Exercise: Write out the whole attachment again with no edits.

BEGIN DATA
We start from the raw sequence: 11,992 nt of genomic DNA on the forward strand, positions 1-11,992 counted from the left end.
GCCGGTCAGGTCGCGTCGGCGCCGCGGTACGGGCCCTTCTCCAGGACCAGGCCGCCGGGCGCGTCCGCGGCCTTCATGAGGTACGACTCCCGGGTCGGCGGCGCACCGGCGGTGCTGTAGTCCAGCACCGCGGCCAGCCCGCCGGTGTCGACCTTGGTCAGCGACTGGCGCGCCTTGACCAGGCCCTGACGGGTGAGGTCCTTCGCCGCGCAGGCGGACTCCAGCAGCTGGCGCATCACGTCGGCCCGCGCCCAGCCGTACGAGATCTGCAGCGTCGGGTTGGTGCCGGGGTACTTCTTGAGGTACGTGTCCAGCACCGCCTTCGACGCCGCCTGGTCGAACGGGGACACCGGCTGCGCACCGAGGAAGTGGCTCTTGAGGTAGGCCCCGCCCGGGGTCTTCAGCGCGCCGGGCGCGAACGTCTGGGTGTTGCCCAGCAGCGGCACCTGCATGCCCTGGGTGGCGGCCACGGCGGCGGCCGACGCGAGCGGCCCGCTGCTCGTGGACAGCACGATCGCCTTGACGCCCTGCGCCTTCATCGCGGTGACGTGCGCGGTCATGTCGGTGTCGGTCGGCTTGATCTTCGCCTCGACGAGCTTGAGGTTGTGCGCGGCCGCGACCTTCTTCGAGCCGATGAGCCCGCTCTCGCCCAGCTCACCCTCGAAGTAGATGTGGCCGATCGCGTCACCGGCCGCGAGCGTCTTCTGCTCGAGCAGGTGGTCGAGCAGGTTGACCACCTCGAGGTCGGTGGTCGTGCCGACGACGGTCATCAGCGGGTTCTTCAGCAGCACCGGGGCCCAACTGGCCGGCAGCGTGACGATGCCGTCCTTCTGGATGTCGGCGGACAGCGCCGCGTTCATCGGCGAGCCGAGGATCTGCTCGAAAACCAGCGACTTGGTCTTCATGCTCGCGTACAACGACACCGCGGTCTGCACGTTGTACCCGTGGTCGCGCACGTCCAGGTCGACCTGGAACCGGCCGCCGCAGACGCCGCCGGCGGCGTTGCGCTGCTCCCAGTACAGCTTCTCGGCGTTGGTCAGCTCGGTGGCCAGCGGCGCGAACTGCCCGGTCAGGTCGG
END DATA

We start from the raw sequence: 11,992 nt of genomic DNA on the forward strand, positions 1-11,992 counted from the left end.
GCCGGTCAGGTCGCGTCGGCGCCGCGGTACGGGCCCTTCTCCAGGACCAGGCCGCCGGGCGCGTCCGCGGCCTTCATGAGGTACGACTCCCGGGTCGGCGGCGCACCGGCGGTGCTGTAGTCCAGCACCGCGGCCAGCCCGCCGGTGTCGACCTTGGTCAGCGACTGGCGCGCCTTGACCAGGCCCTGACGGGTGAGGTCCTTCGCCGCGCAGGCGGACTCCAGCAGCTGGCGCATCACGTCGGCCCGCGCCCAGCCGTACGAGATCTGCAGCGTCGGGTTGGTGCCGGGGTACTTCTTGAGGTACGTGTCCAGCACCGCCTTCGACGCCGCCTGGTCGAACGGGGACACCGGCTGCGCACCGAGGAAGTGGCTCTTGAGGTAGGCCCCGCCCGGGGTCTTCAGCGCGCCGGGCGCGAACGTCTGGGTGTTGCCCAGCAGCGGCACCTGCATGCCCTGGGTGGCGGCCACGGCGGCGGCCGACGCGAGCGGCCCGCTGCTCGTGGACAGCACGATCGCCTTGACGCCCTGCGCCTTCATCGCGGTGACGTGCGCGGTCATGTCGGTGTCGGTCGGCTTGATCTTCGCCTCGACGAGCTTGAGGTTGTGCGCGGCCGCGACCTTCTTCGAGCCGATGAGCCCGCTCTCGCCCAGCTCACCCTCGAAGTAGATGTGGCCGATCGCGTCACCGGCCGCGAGCGTCTTCTGCTCGAGCAGGTGGTCGAGCAGGTTGACCACCTCGAGGTCGGTGGTCGTGCCGACGACGGTCATCAGCGGGTTCTTCAGCAGCACCGGGGCCCAACTGGCCGGCAGCGTGACGATGCCGTCCTTCTGGATGTCGGCGGACAGCGCCGCGTTCATCGGCGAGCCGAGGATCTGCTCGAAAACCAGCGACTTGGTCTTCATGCTCGCGTACAACGACACCGCGGTCTGCACGTTGTACCCGTGGTCGCGCACGTCCAGGTCGACCTGGAACCGGCCGCCGCAGACGCCGCCGGCGGCGTTGCGCTGCTCCCAGTACAGCTTCTCGGCGTTGGTCAGCTCGGTGGCCAGCGGCGCGAACTGCCCGGTCAGGTCGG